Artefact: Old Sparky, which was used to execute 315 people in Ohio, will go on display at the history museum in Columbus for the first time in 80 years
An electric chair called Old Sparky, a Ku Klux Klan robe and hood and a cage that mental patients used to be locked up in will go on display in a museum.
The exhibit at Ohio's Historical Centre entitled 'Controversy: Pieces You Don't Normally See' is spotlighting the artefacts from the more provocative side of the state's history.
Curator Sharon Dean said: 'History definitely isn't always pretty.
'The more we can stare some of things that aren't so pretty in the face, I think the more we can have honest, open discussions and start really working through some issues that, to date, have been fairly difficult.'
Old Sparky was used to execute 312 men and three women between 1897 and 1963.
The last time members of the general public could see the chair was when the old Ohio Penitentiary in Columbus offered tours, which ended in the early 1930s.
The prison sold postcards of the electric chair and souvenir pictures of the condemned men until it discontinued the tours.
The chair replaced hanging in 1897 as Ohio's method of execution.
According to the Columbus Dispatch, William Haas, 17, from Hamilton County, was the first to die in the hand-fashioned wood-and-steel chair. Donald Reinbolt, 29, of Columbus, was the last to be electrocuted, on March 15, 1963.
The electric chair was replaced by lethal injection as the state's sole means of execution in 2001. It was donated to the Ohio Historical Society in 2002 and has been in storage since.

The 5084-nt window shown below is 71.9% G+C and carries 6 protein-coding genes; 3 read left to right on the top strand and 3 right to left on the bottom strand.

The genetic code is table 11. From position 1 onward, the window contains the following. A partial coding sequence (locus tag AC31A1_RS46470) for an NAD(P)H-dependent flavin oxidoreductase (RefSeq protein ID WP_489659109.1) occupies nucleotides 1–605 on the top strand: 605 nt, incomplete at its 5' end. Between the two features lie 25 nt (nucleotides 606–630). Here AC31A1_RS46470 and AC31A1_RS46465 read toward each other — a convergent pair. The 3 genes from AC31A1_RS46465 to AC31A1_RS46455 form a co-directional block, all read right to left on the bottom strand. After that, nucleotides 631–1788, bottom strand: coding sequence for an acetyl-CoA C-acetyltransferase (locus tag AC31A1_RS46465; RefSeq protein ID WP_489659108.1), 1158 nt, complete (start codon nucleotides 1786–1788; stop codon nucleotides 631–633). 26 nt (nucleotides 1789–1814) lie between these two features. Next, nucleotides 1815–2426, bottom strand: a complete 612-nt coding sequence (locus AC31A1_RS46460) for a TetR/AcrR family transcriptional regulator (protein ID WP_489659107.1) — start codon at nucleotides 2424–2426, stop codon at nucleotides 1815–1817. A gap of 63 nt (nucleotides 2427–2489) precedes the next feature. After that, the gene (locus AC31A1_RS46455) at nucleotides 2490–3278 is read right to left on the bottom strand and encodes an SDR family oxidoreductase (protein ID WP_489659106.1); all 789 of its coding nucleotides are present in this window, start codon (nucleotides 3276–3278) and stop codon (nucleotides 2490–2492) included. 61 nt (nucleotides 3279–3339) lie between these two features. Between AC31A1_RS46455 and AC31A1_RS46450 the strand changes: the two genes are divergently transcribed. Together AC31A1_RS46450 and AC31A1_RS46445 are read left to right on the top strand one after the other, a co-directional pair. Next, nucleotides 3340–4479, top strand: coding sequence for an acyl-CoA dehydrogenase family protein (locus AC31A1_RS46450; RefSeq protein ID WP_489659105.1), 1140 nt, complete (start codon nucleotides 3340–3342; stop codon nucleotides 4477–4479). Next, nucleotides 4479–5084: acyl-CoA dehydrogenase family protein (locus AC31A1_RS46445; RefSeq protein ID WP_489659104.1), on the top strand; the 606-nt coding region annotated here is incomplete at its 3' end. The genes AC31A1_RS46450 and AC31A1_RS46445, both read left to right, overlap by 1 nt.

Up close, the chair shows ominous signs of 66 years as the machinery of death.
The wooden arms, gripped by hands of the condemned, and the cushioned headrest are well-worn. But the leather bands that circled prisoners' wrists and metal ones that bound their ankles look like new.
Old Sparky: The wood and steel electric chair shows signs of wear and tear on the arm and head rest where inmates gripped on tightly before and during execution
Restrain: This wooden cage was used to store mental health patients in at the Longview State Mental facility during the 1800s. It is now on display at the Ohio Historical Centre in Columbus
Ms Dean said: 'If you look closely, it does show signs of wear on it, that a lot of people have, in fact, sat in it. But it's been maintained very well.'
Other pieces on display at the Columbus museum from April 1 until November 20 are a 150-year-old sheepskin condom found in the diary of a steamboat captain and an aluminium mitt used in the early 20th century to stop children from sucking their thumbs.
The wooden cage used to hold state mental patients is from the late 1800s.
Ms Dean said: 'It's a cage that was used for humans. The proper term was a crib-bed, and even at that time they found that it was a difficult restraint to use on people.'
Children under 18 will be barred from visiting the exhibit unless accompanied by an adult.
The items will be displayed with bare-bones identifying labels in a small room fitting not more than 20 people – to let the objects speak for themselves and to encourage visitors to talk about them, museum officials said.
Executive director of the Ohio Historical Society, Burt Logan, who oversees the historical centre, said: 'We think this is one of the attributes of this exhibit, to generate conversations about complex issues in Ohio's history.
"'History has a good side, which we often remember, and another side that we don't often see. We are not taking a stand of any type with this collection.
'These items represent part of the history of Ohio. It's purely an educational issue.'
The museum usually sticks to more traditional exhibits and this R-Rated one is expected to draw a large crowd.